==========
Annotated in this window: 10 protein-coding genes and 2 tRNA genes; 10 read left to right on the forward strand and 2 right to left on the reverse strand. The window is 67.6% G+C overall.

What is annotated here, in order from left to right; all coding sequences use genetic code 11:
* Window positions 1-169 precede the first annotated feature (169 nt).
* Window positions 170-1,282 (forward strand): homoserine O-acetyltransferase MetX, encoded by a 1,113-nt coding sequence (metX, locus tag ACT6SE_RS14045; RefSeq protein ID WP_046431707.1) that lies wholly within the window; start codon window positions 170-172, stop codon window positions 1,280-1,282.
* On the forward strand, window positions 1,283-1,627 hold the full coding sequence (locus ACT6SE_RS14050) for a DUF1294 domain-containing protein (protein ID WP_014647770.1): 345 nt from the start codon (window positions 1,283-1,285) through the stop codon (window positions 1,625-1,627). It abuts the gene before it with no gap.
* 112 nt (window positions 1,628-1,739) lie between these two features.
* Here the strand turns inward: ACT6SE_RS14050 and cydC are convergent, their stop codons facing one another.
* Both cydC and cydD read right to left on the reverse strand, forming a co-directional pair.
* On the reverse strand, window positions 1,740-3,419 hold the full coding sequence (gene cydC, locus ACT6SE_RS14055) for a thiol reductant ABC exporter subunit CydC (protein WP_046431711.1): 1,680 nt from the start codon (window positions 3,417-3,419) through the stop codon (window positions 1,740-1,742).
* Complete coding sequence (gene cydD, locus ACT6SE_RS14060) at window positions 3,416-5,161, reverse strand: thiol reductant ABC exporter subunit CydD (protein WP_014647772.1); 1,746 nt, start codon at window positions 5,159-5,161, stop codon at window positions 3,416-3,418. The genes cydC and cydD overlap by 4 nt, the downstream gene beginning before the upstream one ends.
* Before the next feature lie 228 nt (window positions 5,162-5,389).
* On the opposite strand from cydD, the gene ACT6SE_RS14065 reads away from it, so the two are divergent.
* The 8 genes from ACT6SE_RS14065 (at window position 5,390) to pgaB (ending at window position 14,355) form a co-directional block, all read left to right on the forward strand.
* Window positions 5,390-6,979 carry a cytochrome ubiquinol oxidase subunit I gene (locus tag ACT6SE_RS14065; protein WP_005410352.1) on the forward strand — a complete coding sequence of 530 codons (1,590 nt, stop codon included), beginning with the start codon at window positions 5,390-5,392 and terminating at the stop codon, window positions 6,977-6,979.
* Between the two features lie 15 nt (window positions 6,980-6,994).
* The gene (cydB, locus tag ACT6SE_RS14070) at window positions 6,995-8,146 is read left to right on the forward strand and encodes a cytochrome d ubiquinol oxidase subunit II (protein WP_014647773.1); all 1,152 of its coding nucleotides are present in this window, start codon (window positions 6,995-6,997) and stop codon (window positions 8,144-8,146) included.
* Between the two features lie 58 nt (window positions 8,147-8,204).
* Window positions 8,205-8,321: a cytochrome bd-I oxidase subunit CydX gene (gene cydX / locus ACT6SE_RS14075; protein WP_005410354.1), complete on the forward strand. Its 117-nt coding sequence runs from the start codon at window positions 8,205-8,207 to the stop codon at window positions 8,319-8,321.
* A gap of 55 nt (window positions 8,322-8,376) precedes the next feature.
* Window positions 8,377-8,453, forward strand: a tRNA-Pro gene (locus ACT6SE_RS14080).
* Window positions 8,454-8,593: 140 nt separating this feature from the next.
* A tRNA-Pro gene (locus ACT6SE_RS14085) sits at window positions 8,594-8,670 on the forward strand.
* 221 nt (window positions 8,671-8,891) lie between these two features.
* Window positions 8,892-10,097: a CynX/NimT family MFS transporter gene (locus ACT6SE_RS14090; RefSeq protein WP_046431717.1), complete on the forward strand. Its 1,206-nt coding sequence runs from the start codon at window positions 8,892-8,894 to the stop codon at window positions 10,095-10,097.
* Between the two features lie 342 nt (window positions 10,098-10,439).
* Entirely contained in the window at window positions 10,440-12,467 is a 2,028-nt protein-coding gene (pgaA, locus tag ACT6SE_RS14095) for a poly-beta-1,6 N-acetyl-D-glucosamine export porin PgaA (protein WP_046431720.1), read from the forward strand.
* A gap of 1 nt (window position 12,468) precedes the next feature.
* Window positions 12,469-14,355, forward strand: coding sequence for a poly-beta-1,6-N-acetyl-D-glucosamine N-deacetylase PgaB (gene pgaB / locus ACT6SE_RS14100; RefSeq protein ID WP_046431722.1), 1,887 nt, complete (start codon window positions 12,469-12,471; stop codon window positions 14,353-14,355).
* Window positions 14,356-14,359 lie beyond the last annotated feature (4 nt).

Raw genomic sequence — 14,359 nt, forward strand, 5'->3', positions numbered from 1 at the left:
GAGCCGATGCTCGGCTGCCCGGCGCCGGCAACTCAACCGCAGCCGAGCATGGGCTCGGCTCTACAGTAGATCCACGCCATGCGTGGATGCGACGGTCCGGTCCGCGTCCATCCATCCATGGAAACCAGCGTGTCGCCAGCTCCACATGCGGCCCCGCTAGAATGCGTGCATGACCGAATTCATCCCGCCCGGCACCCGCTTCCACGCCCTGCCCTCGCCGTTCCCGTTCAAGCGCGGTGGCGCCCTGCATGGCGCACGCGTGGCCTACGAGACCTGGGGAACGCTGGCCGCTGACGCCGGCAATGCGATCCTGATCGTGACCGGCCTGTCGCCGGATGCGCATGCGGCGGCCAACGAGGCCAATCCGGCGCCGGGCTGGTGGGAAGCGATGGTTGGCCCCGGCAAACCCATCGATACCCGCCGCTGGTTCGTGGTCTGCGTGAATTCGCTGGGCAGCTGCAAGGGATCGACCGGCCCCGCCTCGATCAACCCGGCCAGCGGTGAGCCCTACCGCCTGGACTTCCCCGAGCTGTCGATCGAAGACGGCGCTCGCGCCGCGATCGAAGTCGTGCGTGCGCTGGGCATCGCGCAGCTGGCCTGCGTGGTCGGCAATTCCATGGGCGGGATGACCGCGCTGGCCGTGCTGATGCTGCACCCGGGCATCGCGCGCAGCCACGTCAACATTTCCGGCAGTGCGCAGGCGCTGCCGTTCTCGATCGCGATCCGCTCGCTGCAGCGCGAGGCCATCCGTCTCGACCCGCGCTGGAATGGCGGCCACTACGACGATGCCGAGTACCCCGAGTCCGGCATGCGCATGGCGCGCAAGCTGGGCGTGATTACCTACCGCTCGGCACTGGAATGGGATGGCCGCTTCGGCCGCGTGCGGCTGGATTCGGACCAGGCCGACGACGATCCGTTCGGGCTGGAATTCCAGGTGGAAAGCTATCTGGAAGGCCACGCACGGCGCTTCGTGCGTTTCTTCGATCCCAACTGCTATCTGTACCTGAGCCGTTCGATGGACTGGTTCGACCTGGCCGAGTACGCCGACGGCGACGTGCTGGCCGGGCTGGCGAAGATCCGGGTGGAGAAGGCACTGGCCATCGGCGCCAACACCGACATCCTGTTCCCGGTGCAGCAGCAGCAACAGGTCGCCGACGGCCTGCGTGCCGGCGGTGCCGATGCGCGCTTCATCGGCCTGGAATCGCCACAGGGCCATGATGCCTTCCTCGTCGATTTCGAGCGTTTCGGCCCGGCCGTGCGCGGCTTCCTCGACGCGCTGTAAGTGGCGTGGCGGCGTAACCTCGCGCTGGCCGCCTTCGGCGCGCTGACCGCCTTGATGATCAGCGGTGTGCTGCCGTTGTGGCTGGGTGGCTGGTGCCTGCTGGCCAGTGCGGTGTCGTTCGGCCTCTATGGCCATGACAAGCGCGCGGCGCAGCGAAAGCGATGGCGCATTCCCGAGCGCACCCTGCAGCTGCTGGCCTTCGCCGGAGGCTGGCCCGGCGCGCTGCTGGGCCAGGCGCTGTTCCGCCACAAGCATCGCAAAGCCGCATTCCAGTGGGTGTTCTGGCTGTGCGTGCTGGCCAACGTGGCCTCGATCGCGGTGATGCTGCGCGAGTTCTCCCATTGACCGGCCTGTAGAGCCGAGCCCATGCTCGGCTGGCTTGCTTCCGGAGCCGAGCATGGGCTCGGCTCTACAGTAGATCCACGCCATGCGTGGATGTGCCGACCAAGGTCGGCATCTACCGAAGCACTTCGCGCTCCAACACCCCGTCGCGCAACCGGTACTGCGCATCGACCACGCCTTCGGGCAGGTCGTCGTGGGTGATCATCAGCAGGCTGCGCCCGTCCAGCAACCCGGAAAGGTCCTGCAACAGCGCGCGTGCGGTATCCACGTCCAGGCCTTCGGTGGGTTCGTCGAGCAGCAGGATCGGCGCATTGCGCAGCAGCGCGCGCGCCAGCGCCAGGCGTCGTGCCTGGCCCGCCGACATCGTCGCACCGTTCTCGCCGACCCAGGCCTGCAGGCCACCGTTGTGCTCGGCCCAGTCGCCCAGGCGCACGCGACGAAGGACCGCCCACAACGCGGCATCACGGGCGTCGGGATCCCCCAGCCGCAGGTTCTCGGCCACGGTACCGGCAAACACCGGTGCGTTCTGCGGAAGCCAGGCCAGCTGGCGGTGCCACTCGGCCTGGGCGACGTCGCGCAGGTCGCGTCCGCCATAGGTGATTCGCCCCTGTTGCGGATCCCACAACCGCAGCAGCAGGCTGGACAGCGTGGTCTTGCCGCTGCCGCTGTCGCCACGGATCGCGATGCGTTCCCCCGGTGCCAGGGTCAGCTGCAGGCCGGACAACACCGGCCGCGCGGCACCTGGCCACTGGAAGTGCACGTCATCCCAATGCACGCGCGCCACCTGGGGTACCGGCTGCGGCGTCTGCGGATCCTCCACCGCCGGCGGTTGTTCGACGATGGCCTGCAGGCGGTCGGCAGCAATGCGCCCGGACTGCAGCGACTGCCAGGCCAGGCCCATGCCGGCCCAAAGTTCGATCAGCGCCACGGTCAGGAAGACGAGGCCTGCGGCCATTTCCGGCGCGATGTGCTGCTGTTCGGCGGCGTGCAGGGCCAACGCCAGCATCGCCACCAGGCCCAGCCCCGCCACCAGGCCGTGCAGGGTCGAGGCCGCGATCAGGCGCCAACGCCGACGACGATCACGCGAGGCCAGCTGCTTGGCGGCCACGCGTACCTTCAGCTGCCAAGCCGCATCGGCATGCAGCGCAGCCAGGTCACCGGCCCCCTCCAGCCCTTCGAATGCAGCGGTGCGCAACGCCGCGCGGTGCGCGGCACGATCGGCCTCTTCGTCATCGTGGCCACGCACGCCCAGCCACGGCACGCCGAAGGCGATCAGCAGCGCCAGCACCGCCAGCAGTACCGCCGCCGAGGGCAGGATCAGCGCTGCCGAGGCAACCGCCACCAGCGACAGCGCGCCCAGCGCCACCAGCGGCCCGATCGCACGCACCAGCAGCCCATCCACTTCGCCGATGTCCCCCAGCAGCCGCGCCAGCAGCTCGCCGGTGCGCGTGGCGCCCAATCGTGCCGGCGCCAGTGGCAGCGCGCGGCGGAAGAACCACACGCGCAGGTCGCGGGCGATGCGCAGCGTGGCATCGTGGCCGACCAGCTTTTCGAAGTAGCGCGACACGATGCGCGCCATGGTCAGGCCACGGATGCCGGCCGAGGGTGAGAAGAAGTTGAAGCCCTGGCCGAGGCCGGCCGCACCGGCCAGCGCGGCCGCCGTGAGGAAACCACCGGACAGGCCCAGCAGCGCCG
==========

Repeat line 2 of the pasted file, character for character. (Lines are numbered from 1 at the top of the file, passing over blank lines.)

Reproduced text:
What is annotated here, in order from left to right; all coding sequences use genetic code 11: